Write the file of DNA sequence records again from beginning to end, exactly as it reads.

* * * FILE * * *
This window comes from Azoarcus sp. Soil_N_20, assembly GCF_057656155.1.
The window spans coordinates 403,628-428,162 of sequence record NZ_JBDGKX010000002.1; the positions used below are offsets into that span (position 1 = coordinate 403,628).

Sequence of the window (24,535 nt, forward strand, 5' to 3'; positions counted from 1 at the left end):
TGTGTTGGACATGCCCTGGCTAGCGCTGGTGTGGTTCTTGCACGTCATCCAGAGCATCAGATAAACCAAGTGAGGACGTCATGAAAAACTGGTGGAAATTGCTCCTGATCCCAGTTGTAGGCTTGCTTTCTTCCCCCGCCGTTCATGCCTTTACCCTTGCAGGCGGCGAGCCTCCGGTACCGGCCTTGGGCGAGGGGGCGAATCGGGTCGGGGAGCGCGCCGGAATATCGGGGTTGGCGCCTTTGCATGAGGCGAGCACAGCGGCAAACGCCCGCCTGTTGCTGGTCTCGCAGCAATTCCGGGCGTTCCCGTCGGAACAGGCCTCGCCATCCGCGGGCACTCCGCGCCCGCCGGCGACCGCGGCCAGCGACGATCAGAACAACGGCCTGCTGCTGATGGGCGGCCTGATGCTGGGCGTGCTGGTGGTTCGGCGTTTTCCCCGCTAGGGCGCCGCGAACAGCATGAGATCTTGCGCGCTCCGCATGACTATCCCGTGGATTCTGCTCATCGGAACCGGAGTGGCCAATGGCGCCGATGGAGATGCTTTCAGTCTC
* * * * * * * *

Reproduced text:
This window comes from Azoarcus sp. Soil_N_20, assembly GCF_057656155.1.
The window spans coordinates 403,628-428,162 of sequence record NZ_JBDGKX010000002.1; the positions used below are offsets into that span (position 1 = coordinate 403,628).

Sequence of the window (24,535 nt, forward strand, 5' to 3'; positions counted from 1 at the left end):
TGTGTTGGACATGCCCTGGCTAGCGCTGGTGTGGTTCTTGCACGTCATCCAGAGCATCAGATAAACCAAGTGAGGACGTCATGAAAAACTGGTGGAAATTGCTCCTGATCCCAGTTGTAGGCTTGCTTTCTTCCCCCGCCGTTCATGCCTTTACCCTTGCAGGCGGCGAGCCTCCGGTACCGGCCTTGGGCGAGGGGGCGAATCGGGTCGGGGAGCGCGCCGGAATATCGGGGTTGGCGCCTTTGCATGAGGCGAGCACAGCGGCAAACGCCCGCCTGTTGCTGGTCTCGCAGCAATTCCGGGCGTTCCCGTCGGAACAGGCCTCGCCATCCGCGGGCACTCCGCGCCCGCCGGCGACCGCGGCCAGCGACGATCAGAACAACGGCCTGCTGCTGATGGGCGGCCTGATGCTGGGCGTGCTGGTGGTTCGGCGTTTTCCCCGCTAGGGCGCCGCGAACAGCATGAGATCTTGCGCGCTCCGCATGACTATCCCGTGGATTCTGCTCATCGGAACCGGAGTGGCCAATGGCGCCGATGGAGATGCTTTCAGTCTC